One of the last remaining assets of the Stuart Hornery-era of Lend Lease, the Bluewater shopping centre in Kent, outside London, has been sold for $1 billion.
The centre was regarded as a breakthrough deal for Lend Lease nearly two decades ago, at the time it forged the property group’s path into Britain.
Lend Lease has sold its 33 per cent stake in the mall to UK Land Securities, together with surrounding land and the management rights. The funds will be used to repay debt and to boost the group’s $38 billion global development pipeline.
Lend Lease’s chief executive, Steve McCann, said the sale process started a year ago, but gained momentum in the past month and was unexpectedly concluded before June 30. As a result, the windfall would be included in the 2014 profits, bumping the underlying earnings by 45 per cent to between $810-$830 million for the year.
However, market reaction was negative as investors were concerned that some transactional profits had been deferred and could be lower in coming years.
The group bought the old chalk quarry in 1995 and transformed it into one of the top performing retail assets in Europe. The site opened in 1999 and was anchored by three department stores and over 300 stores and was considered the first non-high street mall outside London.
As part of a review of the business, Lend Lease will also sell the Crosby apartment portfolio in the UK, valued at $29 million post tax, and will review an exit from the PFI Global Renewables Project in Lancashire, worth $16 million post tax.
”Lend Lease also intends to restructure and potentially exit three communities projects in Australia worth about $40 million post tax, but details will be announced at the full year result in August,” Mr McCann said.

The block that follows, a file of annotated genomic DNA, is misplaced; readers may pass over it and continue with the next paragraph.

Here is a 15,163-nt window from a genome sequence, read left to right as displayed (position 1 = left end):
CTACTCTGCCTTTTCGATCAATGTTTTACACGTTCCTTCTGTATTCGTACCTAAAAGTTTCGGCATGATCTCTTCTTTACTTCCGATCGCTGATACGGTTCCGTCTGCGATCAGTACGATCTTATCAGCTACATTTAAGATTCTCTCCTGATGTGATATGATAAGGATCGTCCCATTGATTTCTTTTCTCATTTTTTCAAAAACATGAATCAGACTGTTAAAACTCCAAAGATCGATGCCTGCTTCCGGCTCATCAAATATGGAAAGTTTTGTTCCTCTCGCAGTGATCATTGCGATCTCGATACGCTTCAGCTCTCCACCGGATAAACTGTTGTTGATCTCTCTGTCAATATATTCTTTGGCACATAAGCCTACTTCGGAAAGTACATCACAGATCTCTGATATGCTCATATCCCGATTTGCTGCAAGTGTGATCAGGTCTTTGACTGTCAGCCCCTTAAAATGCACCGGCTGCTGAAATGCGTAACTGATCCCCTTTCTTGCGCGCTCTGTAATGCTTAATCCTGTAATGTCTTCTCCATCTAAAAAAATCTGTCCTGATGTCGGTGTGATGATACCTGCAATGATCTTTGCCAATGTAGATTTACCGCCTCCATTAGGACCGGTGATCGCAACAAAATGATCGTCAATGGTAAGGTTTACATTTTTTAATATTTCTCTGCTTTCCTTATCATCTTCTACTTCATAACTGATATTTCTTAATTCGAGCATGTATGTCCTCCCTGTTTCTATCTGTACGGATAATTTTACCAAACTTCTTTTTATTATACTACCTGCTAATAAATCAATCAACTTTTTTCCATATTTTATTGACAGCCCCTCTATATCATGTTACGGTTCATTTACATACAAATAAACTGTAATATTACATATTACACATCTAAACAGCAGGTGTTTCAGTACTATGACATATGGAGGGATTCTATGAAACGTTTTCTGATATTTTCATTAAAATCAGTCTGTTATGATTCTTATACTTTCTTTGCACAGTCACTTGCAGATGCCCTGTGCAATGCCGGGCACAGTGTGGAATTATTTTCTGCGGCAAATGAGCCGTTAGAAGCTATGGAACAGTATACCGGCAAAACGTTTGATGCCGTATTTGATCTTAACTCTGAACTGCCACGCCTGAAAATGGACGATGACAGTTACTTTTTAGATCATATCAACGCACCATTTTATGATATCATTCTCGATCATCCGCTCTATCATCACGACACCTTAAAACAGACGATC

He said that Lend Lease’s results traditionally have about 20 per cent of transactional costs and this year, that would be accounted for by the Bluewater sale. Other sales of assets and co-investments will be in the 2015 and 2016 year results.
”Lend Lease remains comfortable with the financial year 2015 expectations of net profit after tax of between $600 to $620 million,” Mr McCann said.
This will include the profits made from the sale of apartments at Barangaroo and the new Darling Square.
Macquarie Equities said while the Bluewater sale price is ahead of expectation, ”we believe the profit masks underlying weakness in 2014 financial year”.
Amid the Bluewater sale, Lend Lease has been chosen as a joint venture partner to develop the $US8 billion ($A8.5 billion) Tun Razak Exchange, Kuala Lumpur’s new financial district.
The development will include Grade A office space, residential, hospitality, retail, leisure and many cultural offerings.